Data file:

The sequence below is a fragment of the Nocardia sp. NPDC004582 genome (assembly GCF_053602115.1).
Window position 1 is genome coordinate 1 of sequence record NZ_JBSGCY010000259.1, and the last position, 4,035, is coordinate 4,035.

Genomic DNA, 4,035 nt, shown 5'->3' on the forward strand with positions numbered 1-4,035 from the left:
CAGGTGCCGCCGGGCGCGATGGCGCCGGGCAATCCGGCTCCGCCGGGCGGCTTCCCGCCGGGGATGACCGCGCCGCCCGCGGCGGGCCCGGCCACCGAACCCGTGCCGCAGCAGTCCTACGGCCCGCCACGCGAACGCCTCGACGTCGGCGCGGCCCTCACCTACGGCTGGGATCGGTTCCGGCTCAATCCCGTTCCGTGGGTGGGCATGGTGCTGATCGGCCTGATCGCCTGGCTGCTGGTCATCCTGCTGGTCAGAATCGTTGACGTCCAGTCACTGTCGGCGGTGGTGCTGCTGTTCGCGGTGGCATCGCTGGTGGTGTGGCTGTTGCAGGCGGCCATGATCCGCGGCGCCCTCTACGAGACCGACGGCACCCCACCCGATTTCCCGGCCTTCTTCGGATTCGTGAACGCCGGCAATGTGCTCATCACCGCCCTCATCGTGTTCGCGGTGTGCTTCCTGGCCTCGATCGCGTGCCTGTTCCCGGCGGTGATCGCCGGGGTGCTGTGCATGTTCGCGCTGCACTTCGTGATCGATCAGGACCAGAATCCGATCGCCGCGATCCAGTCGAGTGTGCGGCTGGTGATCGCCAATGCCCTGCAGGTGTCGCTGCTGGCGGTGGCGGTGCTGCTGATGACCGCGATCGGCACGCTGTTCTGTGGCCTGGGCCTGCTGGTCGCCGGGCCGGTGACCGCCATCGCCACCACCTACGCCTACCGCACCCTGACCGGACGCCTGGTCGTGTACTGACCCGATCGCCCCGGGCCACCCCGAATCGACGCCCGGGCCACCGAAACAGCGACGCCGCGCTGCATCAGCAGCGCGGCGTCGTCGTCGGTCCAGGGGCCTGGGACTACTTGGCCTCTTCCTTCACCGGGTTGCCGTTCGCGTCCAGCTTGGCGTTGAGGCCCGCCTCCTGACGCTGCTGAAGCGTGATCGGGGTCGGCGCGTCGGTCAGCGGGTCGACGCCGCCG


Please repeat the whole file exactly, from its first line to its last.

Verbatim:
The sequence below is a fragment of the Nocardia sp. NPDC004582 genome (assembly GCF_053602115.1).
Window position 1 is genome coordinate 1 of sequence record NZ_JBSGCY010000259.1, and the last position, 4,035, is coordinate 4,035.

Genomic DNA, 4,035 nt, shown 5'->3' on the forward strand with positions numbered 1-4,035 from the left:
CAGGTGCCGCCGGGCGCGATGGCGCCGGGCAATCCGGCTCCGCCGGGCGGCTTCCCGCCGGGGATGACCGCGCCGCCCGCGGCGGGCCCGGCCACCGAACCCGTGCCGCAGCAGTCCTACGGCCCGCCACGCGAACGCCTCGACGTCGGCGCGGCCCTCACCTACGGCTGGGATCGGTTCCGGCTCAATCCCGTTCCGTGGGTGGGCATGGTGCTGATCGGCCTGATCGCCTGGCTGCTGGTCATCCTGCTGGTCAGAATCGTTGACGTCCAGTCACTGTCGGCGGTGGTGCTGCTGTTCGCGGTGGCATCGCTGGTGGTGTGGCTGTTGCAGGCGGCCATGATCCGCGGCGCCCTCTACGAGACCGACGGCACCCCACCCGATTTCCCGGCCTTCTTCGGATTCGTGAACGCCGGCAATGTGCTCATCACCGCCCTCATCGTGTTCGCGGTGTGCTTCCTGGCCTCGATCGCGTGCCTGTTCCCGGCGGTGATCGCCGGGGTGCTGTGCATGTTCGCGCTGCACTTCGTGATCGATCAGGACCAGAATCCGATCGCCGCGATCCAGTCGAGTGTGCGGCTGGTGATCGCCAATGCCCTGCAGGTGTCGCTGCTGGCGGTGGCGGTGCTGCTGATGACCGCGATCGGCACGCTGTTCTGTGGCCTGGGCCTGCTGGTCGCCGGGCCGGTGACCGCCATCGCCACCACCTACGCCTACCGCACCCTGACCGGACGCCTGGTCGTGTACTGACCCGATCGCCCCGGGCCACCCCGAATCGACGCCCGGGCCACCGAAACAGCGACGCCGCGCTGCATCAGCAGCGCGGCGTCGTCGTCGGTCCAGGGGCCTGGGACTACTTGGCCTCTTCCTTCACCGGGTTGCCGTTCGCGTCCAGCTTGGCGTTGAGGCCCGCCTCCTGACGCTGCTGAAGCGTGATCGGGGTCGGCGCGTCGGTCAGCGGGTCGACGCCGCCG